6 Tips for Landing an Excellent Employment Opportunity for People with Disabilities

Tips For Job Hunting With A Disability

Were you working for a great organization but had an accident that led you to be unemployed? The fact is that tough time can come to anyone. However, the way you recover from it is the factor that matters in life.

It is hard enough to land a great job offer for everyone, but it more so for a person with disabilities. Fortunately, there are many great organizations and job finder assistance that can help you to land a perfect opportunity to work at a perfect organization and according to your field. Want to know some other factors? Keep on reading to know the secret to land an ideal job for you!

  • Selective placement

One of the biggest secrets to disability employment is to use all the resources at your disposal to land a perfect opportunity. Among these many resources, one is selective placement.

Numerous federal agencies today have a well-trained selective placement program coordinator who can provide assistance in finding jobs for people with disabilities. Such people are typically responsible for every step of the way—from recruitment to hiring and accommodation.

These organizations can help you, especially if you are looking forward to land a government job for disabled individuals. Keeping the selective placement in mind can help you land great jobs.

  • Confidence is the key

There are factors to understand when it comes to landing a job, especially if you are a disabled person. One of these key factors is confidence. Projecting confidence when in an interview or more can help you achieve a position which is worthy of you.

Don’t worry about asking a question that you think can embarrass you in front of the employer. If you feel it is worth asking and clearing, it is important to ask about it. There is a possibility that the employer is restricted from asking a question that you want to answer or know about it.

Instead of being someone who needs a job, be someone who has many options except the one you are being interviewed for. What it means is providing concrete plans, asking specific questions and speaking their language.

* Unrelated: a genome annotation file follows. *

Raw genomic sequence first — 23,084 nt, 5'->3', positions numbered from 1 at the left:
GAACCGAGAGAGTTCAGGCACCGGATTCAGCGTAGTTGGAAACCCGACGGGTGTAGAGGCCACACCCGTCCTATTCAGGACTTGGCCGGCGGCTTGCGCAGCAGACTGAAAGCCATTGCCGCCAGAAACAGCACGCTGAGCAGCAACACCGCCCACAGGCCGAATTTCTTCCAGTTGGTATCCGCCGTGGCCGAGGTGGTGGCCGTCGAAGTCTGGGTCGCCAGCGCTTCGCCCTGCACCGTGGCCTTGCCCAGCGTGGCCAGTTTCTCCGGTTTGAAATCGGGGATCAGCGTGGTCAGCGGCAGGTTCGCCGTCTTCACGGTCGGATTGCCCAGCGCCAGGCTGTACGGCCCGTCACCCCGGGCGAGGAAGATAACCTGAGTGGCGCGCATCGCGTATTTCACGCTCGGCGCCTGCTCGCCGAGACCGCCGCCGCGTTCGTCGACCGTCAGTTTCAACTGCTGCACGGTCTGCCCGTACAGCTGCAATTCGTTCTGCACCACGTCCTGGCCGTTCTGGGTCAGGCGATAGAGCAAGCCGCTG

Pretending as you have it all under control is the attitude you need until you actually achieve a positive outcome.

  • Reasonable request

A part of the confidence is to ask for reasonable accommodations. Remember that any accommodation is reasonable as long as it can help a disabled person to perform the job requirements. Some people may also require ergonomic furniture such as a specially-made chair and desk.

However, if your employer doesn’t know about your disability, they might not be able to provide you with what you need. This is where it is useful to let your employer know about your needs and disabilities at the time of the interview. It will show your employer that you are direct as well as allow them to make any preparations before you begin with your work.

  • Knowing your rights

When applying for a job, it is important to remember that you are never obliged to let the employer know about your disability. If your disability doesn’t affect your work performance in any way, it is not important for you to tell the interviewee.

On the contrary, what happens if you need to disclose anything to your employer? This is simple, disclose about it whenever it is keeping you from performing any necessary task. Another example of this can be someone in a wheelchair asking for a ramp to be added on the stage when they are required to give a speech.

If disclosing your disability to the employer help in improving the performance of your work, then it may be an excellent option to disclose it. Be honest with the employer if it helps you to succeed, as your success is the company’s success. Therefore they must not have any problem providing you with what you require to do a better job.

  • Experience makes a difference

In the beginning, we discussed putting up all your strengths upfront in your applications and interviews. One of those strengths is the experience you have in the field you are applying for. For instance, if you have good skills to use in sales, but can you prove how many sales you’ve made previously? Using your accomplishments and experience can make you look good in front of the employer. Don’t forget to add your experience in your resume.

  • More pros and cons

Sometimes, a person having a disability worry about performing their best at an organization. Eventually, they start underestimating their ability and skills to accomplish the task. As a result, they are not able to perform better at their job.

Here’s a piece of advice you must take: you must focus on your skills and ability rather than your disability to do a better job. At the end of the day, it is your skills that can make you successful.

Be confident and trust your ability when performing a task. Once you learn to be confident, there is no going back!

Author Bio: Lorina Rosy is a graduate from the University of Philadelphia and holds a degree in law. She has been working with Defenders For You and is highly appreciated for her skills. Besides being a lawyer, she also loves to write and enjoys photography, travelling to new places and cooking.

Published by Salman Ansari

Salman Ansari is a digital marketing pro with hands-on experience in the field. His passion is to explore new ideas of content creation to get the brands to have a digital presence in the time of digital mediums.

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